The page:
Study: EHR Analysis Identifies Patients With Undiagnosed Diabetes
November 11, 2014 in News
Electronic health record data analysis can help identify patients with undiagnosed diabetes, according to a study published in CMAJ Open, Health Data Management reports (Goth, Health Data Management, 11/10).
For the study, researchers from the United Kingdom and the U.S. analyzed EHRs for more than 11.5 million patients from more than 9,000 primary care clinics in the U.S. stored in a database.
The researchers used algorithms to identify patients with undiagnosed diabetes. They also compared quality of care data for U.S. patients with diabetes with the care provided to those in England, where it is standard practice to use electronic registries.
Overall, the researchers identified 1,174,018 patients with confirmed or potentially undiagnosed diabetes (CMAJ Open, 11/4).
Of those, 63,620 — or 5.4% — were found to have undiagnosed diabetes. According to the researchers, this accounted for 12% to 15.9% of the entire diabetes population in certain areas of the U.S.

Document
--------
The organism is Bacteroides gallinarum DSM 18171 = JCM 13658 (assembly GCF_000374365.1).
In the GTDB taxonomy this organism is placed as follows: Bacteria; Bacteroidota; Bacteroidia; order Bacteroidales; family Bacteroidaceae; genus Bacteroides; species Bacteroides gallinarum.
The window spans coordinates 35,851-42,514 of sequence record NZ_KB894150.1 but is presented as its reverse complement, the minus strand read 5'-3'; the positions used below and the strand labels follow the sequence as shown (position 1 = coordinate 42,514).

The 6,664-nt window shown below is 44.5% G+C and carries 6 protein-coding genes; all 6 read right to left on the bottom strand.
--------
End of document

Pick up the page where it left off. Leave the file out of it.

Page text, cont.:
The researchers wrote, “Wherever electronic diabetes registries are used to support the provision of care, and where blood glucose levels, [glycated hemoglobin] and quality of care data are recorded in the same system, it should be possible to identify readily (and at low cost) individuals at risk of their diabetes going undetected and those receiving suboptimal care.”
The study also suggested that patients who were cared for by physicians using electronic diabetes registries received higher quality of care compared with those who were not (Health Data Management, 11/10).
The researchers concluded, “Electronic diabetes registries are underused in U.S. primary care and provide opportunities to facilitate the systematic, structured approach that is established in England” (CMAJ Open, 11/4).